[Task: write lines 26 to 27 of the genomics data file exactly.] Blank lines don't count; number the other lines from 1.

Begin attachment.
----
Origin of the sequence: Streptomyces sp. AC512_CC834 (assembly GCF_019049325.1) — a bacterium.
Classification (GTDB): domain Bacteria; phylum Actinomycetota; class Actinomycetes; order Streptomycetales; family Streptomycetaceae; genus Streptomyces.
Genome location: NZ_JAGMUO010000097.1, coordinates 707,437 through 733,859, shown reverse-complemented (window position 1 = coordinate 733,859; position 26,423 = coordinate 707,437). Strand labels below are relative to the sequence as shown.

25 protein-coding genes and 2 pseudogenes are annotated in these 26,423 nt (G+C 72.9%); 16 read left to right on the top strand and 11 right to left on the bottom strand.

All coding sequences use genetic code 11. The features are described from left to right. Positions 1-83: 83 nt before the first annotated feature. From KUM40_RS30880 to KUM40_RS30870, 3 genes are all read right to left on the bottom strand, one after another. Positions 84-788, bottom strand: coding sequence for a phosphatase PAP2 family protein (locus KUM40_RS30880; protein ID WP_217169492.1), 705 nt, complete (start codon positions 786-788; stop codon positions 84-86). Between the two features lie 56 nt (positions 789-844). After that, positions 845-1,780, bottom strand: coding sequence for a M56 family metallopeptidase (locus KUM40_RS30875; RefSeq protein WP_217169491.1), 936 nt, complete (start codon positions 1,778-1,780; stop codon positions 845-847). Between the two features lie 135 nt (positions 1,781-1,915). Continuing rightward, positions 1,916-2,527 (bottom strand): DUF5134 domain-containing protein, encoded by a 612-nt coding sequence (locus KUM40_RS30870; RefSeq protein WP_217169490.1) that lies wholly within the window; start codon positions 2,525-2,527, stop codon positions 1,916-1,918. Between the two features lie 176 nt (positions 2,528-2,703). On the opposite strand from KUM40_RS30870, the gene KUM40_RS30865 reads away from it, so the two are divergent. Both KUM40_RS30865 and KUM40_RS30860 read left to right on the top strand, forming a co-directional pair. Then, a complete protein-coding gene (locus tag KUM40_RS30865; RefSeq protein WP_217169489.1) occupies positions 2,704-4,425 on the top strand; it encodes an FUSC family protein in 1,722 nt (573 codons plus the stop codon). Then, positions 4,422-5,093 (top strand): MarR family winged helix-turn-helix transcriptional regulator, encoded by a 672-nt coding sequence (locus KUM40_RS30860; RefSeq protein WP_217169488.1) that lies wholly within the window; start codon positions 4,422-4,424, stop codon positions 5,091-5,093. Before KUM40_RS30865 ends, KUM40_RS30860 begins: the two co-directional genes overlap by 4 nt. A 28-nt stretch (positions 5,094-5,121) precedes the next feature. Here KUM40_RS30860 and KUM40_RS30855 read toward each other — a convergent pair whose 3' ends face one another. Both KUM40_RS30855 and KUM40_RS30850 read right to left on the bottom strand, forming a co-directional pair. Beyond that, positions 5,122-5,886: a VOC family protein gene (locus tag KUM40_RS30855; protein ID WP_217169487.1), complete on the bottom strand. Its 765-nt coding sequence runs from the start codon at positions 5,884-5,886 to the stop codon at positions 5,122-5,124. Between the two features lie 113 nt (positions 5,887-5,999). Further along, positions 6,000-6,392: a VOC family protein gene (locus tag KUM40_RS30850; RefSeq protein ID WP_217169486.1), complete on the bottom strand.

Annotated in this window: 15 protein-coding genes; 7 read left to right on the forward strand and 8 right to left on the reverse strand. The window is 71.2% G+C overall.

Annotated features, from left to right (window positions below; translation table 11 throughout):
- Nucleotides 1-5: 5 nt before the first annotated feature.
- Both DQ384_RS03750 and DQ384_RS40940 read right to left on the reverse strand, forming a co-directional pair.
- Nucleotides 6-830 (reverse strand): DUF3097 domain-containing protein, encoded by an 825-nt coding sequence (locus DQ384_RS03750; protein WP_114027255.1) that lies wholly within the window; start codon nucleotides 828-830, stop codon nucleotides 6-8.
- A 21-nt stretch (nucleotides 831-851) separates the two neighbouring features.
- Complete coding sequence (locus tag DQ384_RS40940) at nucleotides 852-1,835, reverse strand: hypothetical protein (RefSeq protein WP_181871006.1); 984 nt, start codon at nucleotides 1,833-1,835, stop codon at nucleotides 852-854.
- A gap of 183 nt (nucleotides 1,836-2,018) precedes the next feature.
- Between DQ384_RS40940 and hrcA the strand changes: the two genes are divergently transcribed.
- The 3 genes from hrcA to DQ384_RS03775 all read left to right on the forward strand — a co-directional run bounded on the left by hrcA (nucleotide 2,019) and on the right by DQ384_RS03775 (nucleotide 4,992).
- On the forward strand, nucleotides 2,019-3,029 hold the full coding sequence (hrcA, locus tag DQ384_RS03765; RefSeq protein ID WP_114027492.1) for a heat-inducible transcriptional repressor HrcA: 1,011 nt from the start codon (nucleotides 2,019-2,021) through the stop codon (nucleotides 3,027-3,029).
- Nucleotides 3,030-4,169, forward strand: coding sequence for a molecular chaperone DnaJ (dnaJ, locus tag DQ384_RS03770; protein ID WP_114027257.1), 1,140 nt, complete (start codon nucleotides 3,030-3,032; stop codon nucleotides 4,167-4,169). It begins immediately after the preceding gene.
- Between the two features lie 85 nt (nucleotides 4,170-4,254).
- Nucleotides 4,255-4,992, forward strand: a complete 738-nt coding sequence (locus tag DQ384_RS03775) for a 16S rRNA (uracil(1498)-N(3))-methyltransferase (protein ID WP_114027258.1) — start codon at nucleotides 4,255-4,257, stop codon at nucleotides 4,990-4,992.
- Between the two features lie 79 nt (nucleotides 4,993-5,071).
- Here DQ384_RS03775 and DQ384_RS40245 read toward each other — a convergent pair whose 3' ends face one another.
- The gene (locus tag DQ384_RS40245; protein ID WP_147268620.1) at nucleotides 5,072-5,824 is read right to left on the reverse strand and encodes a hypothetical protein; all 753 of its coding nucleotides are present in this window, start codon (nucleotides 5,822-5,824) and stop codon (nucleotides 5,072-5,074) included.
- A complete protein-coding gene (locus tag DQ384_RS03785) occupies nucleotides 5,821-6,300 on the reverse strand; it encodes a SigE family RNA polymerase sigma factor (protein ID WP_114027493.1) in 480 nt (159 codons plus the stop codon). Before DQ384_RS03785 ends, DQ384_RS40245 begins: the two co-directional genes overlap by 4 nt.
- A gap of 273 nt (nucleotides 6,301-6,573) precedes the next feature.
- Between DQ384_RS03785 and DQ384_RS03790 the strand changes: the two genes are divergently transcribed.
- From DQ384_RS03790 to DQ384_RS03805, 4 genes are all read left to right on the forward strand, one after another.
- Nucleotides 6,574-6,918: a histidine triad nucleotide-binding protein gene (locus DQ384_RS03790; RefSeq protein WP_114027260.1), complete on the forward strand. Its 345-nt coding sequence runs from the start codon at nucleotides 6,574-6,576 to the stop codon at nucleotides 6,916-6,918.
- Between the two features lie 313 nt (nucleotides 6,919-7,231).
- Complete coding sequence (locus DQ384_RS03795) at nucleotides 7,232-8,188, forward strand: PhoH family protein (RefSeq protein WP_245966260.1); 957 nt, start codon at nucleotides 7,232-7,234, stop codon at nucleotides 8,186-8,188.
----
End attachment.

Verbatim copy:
- From DQ384_RS03790 to DQ384_RS03805, 4 genes are all read left to right on the forward strand, one after another.
- Nucleotides 6,574-6,918: a histidine triad nucleotide-binding protein gene (locus DQ384_RS03790; RefSeq protein WP_114027260.1), complete on the forward strand. Its 345-nt coding sequence runs from the start codon at nucleotides 6,574-6,576 to the stop codon at nucleotides 6,916-6,918.